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(5) Where there is a difference of opinion among the Judges forming the Special Bench, the decision shall

be in accordance with the opinion of the majority of those Judges Comments State Government issued order of forfeiture of book on the ground that it contained matter punishable under sections 124A 153A and 295A High Court may set aside such order if opinion of Government is not found correct; Hemandas v State of Uttar Pradesh, AIR 1961 SC 1662: (1961) 2 Cr LJ 815

97. Search for persons wrongfully confined If any District Magistrate, Sub-divisional Magistrate or Magistrate of the first class has reason to believe that any person is confined under such circumstances that the confinement amounts to an offence, he may issue, a search-warrant, and the person to whom such warrant is directed may search for the person so confined; and such search shall be made in accordance therewith, and the person, if found, shall be immediately taken before a Magistrate, who shall make such order as in the circumstances of the case seems proper

98. Power to compel restoration of abducted females Upon complaint made on oath of the abduction or unlawful detention of a woman, or a female child under the age of eighteen years, for any unlawful purpose, a District Magistrate, Subdivisional Magistrate or Magistrate of the first class may make an order for the immediate restoration of such woman to her liberty, or of such female child to her husband, parent, guardian or other person having the lawful charge or such child, and may compel compliance with such order, using such force as may be necessary

CGeneral provisions relating to searches


99. Direction, etc, of search-warrants The provisions of sections 38, 70, 72, 74, 77, 78 and 79 shall, so far as may be, apply to all search-warrants issued under section 93, section 94, section 95 or section 97 100. Persons in charge of closed place to allow search (1) Whenever any place liable to search of inspection under this Chapter is closed, any person residing in, or being in charge of, such place, shall, on demand of the officer or other person executing the warrant, and on production of the warrant, allow him free ingress thereto, and afford all reasonable facilities for a search therein (2) If ingress into such place cannot be so obtained, the officer or other person executing the warrant may proceed in the manner provided by sub-section (2) of section 47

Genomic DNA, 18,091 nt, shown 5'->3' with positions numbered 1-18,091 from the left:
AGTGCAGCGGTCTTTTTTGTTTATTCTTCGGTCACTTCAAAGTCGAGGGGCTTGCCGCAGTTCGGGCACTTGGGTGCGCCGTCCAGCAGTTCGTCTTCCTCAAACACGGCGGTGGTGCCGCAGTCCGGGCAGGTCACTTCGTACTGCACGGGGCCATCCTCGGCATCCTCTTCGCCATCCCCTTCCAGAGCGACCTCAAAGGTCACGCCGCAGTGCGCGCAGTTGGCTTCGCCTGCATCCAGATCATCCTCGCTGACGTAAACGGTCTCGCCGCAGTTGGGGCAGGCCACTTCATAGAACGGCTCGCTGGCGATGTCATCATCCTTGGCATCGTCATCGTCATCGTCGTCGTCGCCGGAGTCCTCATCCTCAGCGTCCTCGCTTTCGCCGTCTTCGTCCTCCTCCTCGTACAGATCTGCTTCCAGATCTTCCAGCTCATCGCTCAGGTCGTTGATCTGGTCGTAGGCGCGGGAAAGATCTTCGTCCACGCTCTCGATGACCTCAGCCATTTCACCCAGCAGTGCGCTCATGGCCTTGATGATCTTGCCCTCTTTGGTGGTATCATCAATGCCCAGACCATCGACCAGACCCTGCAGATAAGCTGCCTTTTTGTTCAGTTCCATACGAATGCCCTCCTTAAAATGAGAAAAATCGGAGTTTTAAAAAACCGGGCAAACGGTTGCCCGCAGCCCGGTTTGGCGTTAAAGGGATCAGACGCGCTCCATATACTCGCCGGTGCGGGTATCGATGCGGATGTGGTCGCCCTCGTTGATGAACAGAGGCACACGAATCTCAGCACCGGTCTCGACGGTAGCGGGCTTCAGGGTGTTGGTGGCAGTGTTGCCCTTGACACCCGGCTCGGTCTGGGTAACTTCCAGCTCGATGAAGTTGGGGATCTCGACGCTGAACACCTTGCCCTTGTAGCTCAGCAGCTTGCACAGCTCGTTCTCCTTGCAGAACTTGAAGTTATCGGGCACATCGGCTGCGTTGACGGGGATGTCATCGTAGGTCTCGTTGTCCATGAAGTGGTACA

(3) Where any person in or about such place is reasonably suspected of concealing about his person any article for which search should be made, such person may be searched and if such person is a woman, the search shall be made by another woman with strict regard to decency (4) Before making a search under this Chapter, the officer or other person about to make it shall call upon two or more independent and respectable inhabitants of the locality in which the place to be searched is situate or of any other locality if no such inhabitant of the said locality is available or is willing to be a witness to the search, to attend and witness the search and may issue an order in writing to them or any of them so to do (5) The search shall be made in their presence, and a list of all things seized in the course of such search and of the places in which they are respectively found shall be prepared by such officer or other person and signed by such witnesses; but no person witnessing a search under this section shall be required to attend the Court as a witness of the search unless specially summoned by it (6) The occupant of the place searched, or some person in his behalf, shall, in every instance, be permitted to attend during the search, and a copy of the list prepared under this section, signed by the said witnesses, shall be delivered to such occupant or person (7) When any person is searched under sub-section (3), a list of all things taken possession of shall be prepared, and a copy thereof shall be delivered to such person (8) Any person who, without reasonable cause, refuses or neglects to attend and witness a search under this section, when called upon to do so by an order in writing delivered or tendered to him, shall be deemed to have committed an offence under section 187 of the Indian Penal Code (45 of 1860) Comments (i) Public witnesses may not be joined, but attempt must be made to join the public witnesses; Sadhu Singh v State of Punjab, (1997) 3 Crimes 55 (PH) (ii) There can be cases when public witnesses are reluctant to join or are not available All the same, the prosecution must show a genuine attempt having been made to join public witnesses; Sadhu Singh v State of Punjab, (1997) 3 Crimes 55 (PH) (iii) A stereo-type statement of non-availability of any Public witness will not be sufficient particularly when at the relevant time, it was not difficult to procure the services of public witness, Sadhu Singh v State of Punjab, (1997) 3 Crimes 55 (PH) 101. Disposal of things found in search beyond jurisdiction When, in the execution of a search-warrant at any place beyond the local jurisdiction of the Court which issued the same, any of the things for which search is made, are found, such things, together with the list of the same prepared under the provisions hereinafter contained, shall be immediately taken before the Court issuing the warrant, unless such place is nearer to the